If You Are An Ex-felon, How Can A Lawyer Help?

A good defense lawyer can determine if you qualify for expungement or record sealing, and if you do, the attorney will walk you through the process. To become state law, the Voting Restoration Amendment needed support from sixty percent of the state’s voters. That threshold meant the proposal had support from voters in both parties.

Here is a typical Florida Voter Registration Form. Voter Registration Form dsde39

Florida Voter Registration Application
Florida Voter Registration Application

Notably, Registration forms still force applicants to check a box asserting “I affirm that I am not a convicted felon, or if I am, my right to vote has been restored.”

One Tampa Bay Area supervisor of elections has posted a form that requires an application to restore civil rights. Notably, that form is the standard form provided by the government and requires a great deal of legwork and wait time. That form provided by a governmental agency has not been updated to comply with the will of the voters in 2018. It is dated 2011!

Restoration Voting Rights Florida Form
Restoration Voting Rights Florida Form

Florida Still Has not Updated Forms to Comply with New Voter Law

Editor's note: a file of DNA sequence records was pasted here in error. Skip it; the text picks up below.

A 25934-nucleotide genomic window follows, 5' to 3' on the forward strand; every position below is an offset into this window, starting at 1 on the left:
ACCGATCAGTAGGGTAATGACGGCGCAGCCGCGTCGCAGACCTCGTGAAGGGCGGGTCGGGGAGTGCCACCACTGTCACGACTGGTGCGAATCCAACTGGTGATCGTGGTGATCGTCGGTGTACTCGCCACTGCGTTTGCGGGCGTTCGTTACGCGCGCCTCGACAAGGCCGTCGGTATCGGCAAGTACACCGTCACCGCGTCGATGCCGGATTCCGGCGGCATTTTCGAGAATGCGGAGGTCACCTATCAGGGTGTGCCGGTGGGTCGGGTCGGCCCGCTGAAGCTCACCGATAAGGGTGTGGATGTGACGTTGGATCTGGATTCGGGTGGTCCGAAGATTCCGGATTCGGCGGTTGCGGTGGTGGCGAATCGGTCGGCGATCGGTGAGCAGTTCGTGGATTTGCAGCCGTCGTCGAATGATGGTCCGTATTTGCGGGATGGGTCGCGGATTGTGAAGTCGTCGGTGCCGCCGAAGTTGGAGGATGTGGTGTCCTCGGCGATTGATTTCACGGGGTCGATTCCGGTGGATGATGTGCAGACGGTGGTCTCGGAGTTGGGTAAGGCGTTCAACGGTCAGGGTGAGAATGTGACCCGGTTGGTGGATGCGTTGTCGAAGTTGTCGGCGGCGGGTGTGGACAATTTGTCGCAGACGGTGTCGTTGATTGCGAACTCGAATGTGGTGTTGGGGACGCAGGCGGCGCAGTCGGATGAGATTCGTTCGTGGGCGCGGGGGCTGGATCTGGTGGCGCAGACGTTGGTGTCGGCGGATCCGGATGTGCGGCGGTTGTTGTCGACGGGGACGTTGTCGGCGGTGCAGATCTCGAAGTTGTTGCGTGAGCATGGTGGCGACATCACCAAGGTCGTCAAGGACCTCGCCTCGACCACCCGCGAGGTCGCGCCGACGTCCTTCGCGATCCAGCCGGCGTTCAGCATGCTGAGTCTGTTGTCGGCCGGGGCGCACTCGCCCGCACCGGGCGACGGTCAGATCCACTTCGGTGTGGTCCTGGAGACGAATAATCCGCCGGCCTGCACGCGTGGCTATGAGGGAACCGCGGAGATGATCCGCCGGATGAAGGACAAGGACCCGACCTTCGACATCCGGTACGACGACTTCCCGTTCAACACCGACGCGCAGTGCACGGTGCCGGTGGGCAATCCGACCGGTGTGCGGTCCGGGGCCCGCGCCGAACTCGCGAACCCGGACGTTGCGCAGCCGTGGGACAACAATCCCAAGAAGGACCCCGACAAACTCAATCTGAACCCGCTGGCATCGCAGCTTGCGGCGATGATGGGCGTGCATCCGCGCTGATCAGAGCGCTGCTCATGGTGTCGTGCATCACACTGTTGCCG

Outdated Clemency Application
Outdated Clemency Application


As of February 2019, the only way to be certain that all the conditions of a sentence have been met and that there are no disqualifying offenses is to go through the run around with the governor’s office. For your inconvenience, I have included that Florida Clemency Application for you to download, review,  file, then wait until possibly after the next election for them to even begin to act on it. Probably best to go ahead and get the ball rolling before the next presidential election.

According to the Miami Herald, “By law, the amendment goes into effect Jan. 8, and the language was very clear that it restores voting rights to all who have completed their terms of sentence, except those convicted of murder or sexual offenses,” said Gerri Kramer, spokesman for the Hillsborough County Supervisor of Elections.